Yerington’s Stevens running to raise awareness
RENO, Nev. (KOLO) - Ku Stevens has left his mark in Yerington as the best high school runner in the state of Nevada.
“I did my first race when I was 8 years old,” said Stevens. “It was like a little half-mile sprint. I won that.”
He’s been winning ever since, and was named the Nevada State Gatorade Athlete of the Year as a senior in cross country.
“I worked hard, you know, I wanted that award,” admitted Stevens. “I was nominated last year; I didn’t get it. But this year I came back with a vengeance. I was like man, I want to win that. I want my banner up in the gym.”
He’s now got two banners in the rafters; among the four total in school history. Stevens also won the State Gatorade award this season in track and field.
“I had to keep my grades up; my citizenship. I worked on that a lot,” explained Stevens. “Volunteer hours, everything. A lot goes into Gatorade; into that award. And a lot of people don’t see that.”
But his community does see him using his platform to raise awareness about his Paiute heritage, including the troubling past of Native American children being forced into boarding schools.
“I would really like to see it in some history books, just more detailed descriptions of what happened to us,” continued Stevens.
His great-grandfather escaped from the Stewart Indian School at just 8 years old, running 50 miles from Carson City back to his home on the reservation.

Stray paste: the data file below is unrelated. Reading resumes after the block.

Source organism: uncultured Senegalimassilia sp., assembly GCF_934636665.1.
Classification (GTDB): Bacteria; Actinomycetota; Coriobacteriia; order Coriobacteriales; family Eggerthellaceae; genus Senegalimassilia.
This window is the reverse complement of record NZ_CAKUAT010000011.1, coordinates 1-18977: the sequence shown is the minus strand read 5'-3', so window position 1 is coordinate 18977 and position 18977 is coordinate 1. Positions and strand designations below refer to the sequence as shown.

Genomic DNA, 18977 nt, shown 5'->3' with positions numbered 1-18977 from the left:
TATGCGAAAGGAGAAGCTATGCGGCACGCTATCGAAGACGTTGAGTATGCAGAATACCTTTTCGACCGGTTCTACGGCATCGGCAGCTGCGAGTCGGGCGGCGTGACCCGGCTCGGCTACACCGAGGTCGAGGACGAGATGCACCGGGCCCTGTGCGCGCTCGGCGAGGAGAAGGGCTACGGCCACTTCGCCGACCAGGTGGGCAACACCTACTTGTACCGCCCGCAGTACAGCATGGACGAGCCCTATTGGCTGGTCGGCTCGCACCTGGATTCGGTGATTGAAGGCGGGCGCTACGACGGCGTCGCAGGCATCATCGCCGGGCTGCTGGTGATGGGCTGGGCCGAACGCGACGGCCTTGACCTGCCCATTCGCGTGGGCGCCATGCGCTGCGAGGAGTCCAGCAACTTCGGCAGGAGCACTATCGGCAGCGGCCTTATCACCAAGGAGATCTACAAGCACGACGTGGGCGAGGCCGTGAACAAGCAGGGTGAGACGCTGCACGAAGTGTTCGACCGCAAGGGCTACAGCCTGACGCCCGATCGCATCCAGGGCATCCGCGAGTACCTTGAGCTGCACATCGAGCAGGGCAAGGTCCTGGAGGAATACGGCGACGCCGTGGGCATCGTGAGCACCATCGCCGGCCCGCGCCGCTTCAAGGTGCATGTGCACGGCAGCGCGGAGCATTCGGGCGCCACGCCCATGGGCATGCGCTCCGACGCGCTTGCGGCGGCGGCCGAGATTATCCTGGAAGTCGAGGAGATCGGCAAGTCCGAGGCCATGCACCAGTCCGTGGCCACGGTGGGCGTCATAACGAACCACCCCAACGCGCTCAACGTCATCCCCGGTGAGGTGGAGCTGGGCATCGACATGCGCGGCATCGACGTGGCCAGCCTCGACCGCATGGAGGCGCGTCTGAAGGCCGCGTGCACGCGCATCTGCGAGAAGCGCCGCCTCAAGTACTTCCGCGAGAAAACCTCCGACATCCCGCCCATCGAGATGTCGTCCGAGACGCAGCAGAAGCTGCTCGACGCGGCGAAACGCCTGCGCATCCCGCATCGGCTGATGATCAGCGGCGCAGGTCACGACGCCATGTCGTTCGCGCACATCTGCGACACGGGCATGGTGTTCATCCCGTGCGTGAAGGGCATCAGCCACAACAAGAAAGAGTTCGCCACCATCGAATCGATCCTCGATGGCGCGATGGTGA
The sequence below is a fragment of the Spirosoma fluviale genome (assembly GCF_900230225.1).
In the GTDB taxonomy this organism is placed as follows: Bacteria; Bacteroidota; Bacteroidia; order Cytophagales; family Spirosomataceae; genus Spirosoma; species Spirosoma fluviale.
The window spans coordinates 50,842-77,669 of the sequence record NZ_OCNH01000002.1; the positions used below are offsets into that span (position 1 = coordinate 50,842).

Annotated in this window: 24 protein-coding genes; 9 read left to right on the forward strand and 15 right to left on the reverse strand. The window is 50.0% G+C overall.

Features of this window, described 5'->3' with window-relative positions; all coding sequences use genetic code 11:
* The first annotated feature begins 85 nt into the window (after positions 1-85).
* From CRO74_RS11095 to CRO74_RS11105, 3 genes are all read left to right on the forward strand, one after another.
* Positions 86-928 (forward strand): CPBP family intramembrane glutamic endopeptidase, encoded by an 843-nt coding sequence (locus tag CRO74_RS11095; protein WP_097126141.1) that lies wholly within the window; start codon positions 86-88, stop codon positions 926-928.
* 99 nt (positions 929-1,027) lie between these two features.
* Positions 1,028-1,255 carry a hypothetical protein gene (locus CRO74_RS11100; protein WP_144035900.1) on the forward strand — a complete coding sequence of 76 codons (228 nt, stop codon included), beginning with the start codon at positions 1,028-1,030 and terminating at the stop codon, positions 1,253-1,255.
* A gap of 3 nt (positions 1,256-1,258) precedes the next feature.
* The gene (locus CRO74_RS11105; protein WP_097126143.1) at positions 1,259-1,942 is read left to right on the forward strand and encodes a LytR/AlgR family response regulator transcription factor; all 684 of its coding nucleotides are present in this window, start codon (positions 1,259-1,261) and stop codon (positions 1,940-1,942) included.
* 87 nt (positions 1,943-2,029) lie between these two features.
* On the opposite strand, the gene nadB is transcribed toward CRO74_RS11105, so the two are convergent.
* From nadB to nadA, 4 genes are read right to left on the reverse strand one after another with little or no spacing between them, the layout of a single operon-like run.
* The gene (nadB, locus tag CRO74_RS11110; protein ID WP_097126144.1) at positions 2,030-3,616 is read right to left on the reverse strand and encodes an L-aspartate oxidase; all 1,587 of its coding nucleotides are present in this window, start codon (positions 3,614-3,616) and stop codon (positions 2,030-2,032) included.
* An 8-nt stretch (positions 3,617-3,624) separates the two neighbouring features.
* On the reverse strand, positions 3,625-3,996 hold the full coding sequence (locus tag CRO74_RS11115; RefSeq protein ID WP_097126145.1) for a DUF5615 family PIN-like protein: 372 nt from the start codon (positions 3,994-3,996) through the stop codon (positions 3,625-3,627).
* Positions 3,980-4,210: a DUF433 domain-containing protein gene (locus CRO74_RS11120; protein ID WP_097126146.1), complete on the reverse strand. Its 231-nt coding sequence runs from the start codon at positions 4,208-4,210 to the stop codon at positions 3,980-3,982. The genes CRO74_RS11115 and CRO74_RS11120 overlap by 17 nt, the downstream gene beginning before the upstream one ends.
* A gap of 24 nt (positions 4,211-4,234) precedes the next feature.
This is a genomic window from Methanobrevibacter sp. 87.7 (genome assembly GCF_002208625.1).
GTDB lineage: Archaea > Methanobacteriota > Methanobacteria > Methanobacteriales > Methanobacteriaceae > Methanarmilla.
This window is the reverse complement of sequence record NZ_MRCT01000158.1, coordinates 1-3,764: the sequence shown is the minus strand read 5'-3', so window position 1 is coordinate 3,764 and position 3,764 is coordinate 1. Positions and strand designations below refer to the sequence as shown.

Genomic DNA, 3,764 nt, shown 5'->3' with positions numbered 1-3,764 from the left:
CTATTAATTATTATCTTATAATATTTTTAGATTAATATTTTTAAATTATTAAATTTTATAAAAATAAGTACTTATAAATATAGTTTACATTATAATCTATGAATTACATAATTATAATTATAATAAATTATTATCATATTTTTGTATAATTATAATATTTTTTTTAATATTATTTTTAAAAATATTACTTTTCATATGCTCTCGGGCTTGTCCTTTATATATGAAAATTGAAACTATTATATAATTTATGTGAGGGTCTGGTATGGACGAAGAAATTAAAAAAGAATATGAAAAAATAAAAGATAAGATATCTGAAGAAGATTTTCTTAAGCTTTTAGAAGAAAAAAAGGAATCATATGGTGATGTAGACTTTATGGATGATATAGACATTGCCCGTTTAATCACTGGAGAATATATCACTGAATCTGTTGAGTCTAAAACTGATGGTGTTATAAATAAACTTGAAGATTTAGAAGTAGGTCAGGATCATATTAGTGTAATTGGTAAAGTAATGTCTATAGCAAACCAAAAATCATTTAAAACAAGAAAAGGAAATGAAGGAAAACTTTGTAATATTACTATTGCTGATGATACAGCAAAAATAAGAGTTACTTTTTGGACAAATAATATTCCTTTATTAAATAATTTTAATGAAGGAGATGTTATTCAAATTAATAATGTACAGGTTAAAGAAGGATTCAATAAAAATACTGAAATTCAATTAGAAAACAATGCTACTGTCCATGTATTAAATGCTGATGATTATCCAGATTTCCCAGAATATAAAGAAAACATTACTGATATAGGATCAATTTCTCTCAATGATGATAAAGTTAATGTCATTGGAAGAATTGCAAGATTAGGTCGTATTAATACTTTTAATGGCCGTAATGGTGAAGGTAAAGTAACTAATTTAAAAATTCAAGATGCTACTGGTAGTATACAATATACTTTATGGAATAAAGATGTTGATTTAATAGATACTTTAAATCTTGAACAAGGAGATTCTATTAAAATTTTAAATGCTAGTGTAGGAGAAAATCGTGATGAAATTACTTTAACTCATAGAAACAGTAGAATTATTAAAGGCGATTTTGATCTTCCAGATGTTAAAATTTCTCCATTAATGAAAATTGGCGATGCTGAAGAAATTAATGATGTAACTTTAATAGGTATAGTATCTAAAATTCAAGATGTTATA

“We’re just looking for some recognition,” explained Stevens. “That’s what we want to hear, is that you recognize the mistakes of the past, and that you’re willing to acknowledge that.”
He gained national attention last year, for organizing a Remembrance Run to retrace his great-grandfather’s steps. A story that was featured by the New York Times.
“We wanted to teach, cause it’s not taught in public education systems; it’s not part of the curriculum,” said Stevens. “What we wanted to do was just bring some attention to it, some light.”
Another Remembrance Run is scheduled for August 13th and 14th, where participants will run from the Paiute reservation in Yerington to the Stewart Indian School & Museum in Carson City.
“It’s not to put anybody down, it’s not to make anybody feel bad for being white or brown or black, or anything like that,” stressed Stevens. “We’re all people. We’re just coming together to recognize that the injustices of the past are not yet recognized. And by people being there, it shows that me and other native Americans are cared about in today’s society.”
Anybody is welcome to run in part or all of the two-day event. Or even just show up to show your support and learn more about the Native American culture.
Stevens is heading to Eugene in the fall to run for the Oregon Ducks, one of the best track and field programs in the country. Fulfilling a dream he’s had since the sixth grade.
“It took so much work, it really did. So many hours on this track, other tracks. Just by myself in blazing hot sun like this. It’s really good to see it all pay off,” added Stevens.
You can get more information by going to Facebook and searching “Remembrance Run 2022″ (facebook.com/events/1032286587368862).
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